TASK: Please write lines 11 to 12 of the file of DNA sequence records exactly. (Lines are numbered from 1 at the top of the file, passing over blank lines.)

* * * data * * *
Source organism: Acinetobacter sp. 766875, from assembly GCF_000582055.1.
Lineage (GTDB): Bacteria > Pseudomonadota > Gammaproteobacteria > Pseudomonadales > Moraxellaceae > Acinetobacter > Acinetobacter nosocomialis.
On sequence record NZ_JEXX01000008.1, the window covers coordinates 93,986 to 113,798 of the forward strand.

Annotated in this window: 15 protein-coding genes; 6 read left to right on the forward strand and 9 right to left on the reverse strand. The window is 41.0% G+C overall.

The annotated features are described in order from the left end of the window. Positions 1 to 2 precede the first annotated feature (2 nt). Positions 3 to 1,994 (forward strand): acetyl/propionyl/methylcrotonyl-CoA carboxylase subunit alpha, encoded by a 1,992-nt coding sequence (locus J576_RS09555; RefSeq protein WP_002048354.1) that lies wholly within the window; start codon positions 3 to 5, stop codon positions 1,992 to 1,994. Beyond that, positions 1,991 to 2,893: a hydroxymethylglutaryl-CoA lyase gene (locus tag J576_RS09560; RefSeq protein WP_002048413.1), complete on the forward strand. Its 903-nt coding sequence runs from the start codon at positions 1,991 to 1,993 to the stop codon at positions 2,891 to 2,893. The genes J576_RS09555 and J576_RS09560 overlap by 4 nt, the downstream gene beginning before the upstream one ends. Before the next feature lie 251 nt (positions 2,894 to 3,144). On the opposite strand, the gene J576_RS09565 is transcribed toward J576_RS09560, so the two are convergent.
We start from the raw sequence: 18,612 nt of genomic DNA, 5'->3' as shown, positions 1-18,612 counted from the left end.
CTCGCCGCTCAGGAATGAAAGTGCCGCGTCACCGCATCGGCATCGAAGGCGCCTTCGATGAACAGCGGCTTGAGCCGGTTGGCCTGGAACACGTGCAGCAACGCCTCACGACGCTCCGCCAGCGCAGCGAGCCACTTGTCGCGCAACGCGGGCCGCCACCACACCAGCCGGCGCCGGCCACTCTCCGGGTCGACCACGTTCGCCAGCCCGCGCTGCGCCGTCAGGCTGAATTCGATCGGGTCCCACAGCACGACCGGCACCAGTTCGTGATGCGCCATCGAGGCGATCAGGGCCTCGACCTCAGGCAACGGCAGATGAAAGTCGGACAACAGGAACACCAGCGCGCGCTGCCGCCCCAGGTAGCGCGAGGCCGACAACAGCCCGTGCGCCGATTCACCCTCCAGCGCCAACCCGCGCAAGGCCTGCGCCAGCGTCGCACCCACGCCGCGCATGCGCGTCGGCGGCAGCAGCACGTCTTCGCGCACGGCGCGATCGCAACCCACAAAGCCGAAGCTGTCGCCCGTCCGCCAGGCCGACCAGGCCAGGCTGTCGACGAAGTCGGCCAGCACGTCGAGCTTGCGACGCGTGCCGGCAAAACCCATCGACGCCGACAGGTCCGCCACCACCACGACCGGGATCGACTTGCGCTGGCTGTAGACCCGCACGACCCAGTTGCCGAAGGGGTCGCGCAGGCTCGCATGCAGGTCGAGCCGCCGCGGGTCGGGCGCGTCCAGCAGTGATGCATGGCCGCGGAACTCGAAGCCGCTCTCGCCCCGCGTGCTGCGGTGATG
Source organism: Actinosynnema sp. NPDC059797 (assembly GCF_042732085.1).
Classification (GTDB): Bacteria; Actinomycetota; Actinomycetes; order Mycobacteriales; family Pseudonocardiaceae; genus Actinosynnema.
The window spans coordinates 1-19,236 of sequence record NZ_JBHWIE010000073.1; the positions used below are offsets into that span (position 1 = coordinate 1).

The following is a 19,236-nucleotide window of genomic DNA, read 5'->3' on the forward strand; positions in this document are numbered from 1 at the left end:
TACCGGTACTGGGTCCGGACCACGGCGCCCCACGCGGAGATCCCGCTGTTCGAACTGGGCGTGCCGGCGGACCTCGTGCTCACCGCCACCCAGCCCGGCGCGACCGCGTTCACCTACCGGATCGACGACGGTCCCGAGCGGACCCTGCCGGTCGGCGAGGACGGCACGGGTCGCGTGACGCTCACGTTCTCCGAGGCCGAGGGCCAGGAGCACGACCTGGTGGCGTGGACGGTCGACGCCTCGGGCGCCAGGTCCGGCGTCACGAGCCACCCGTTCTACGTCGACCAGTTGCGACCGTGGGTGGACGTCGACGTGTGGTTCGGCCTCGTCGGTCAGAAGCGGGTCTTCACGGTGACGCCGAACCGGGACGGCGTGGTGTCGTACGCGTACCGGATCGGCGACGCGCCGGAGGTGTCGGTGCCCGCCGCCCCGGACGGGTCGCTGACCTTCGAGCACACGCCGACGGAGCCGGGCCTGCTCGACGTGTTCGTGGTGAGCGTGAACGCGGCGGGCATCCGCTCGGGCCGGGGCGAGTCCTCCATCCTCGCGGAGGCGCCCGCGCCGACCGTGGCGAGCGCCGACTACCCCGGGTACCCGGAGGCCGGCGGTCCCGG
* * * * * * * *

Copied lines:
The following is a 19,236-nucleotide window of genomic DNA, read 5'->3' on the forward strand; positions in this document are numbered from 1 at the left end:
TACCGGTACTGGGTCCGGACCACGGCGCCCCACGCGGAGATCCCGCTGTTCGAACTGGGCGTGCCGGCGGACCTCGTGCTCACCGCCACCCAGCCCGGCGCGACCGCGTTCACCTACCGGATCGACGACGGTCCCGAGCGGACCCTGCCGGTCGGCGAGGACGGCACGGGTCGCGTGACGCTCACGTTCTCCGAGGCCGAGGGCCAGGAGCACGACCTGGTGGCGTGGACGGTCGACGCCTCGGGCGCCAGGTCCGGCGTCACGAGCCACCCGTTCTACGTCGACCAGTTGCGACCGTGGGTGGACGTCGACGTGTGGTTCGGCCTCGTCGGTCAGAAGCGGGTCTTCACGGTGACGCCGAACCGGGACGGCGTGGTGTCGTACGCGTACCGGATCGGCGACGCGCCGGAGGTGTCGGTGCCCGCCGCCCCGGACGGGTCGCTGACCTTCGAGCACACGCCGACGGAGCCGGGCCTGCTCGACGTGTTCGTGGTGAGCGTGAACGCGGCGGGCATCCGCTCGGGCCGGGGCGAGTCCTCCATCCTCGCGGAGGCGCCCGCGCCGACCGTGGCGAGCGCCGACTACCCCGGGTACCCGGAGGCCGGCGGTCCCGG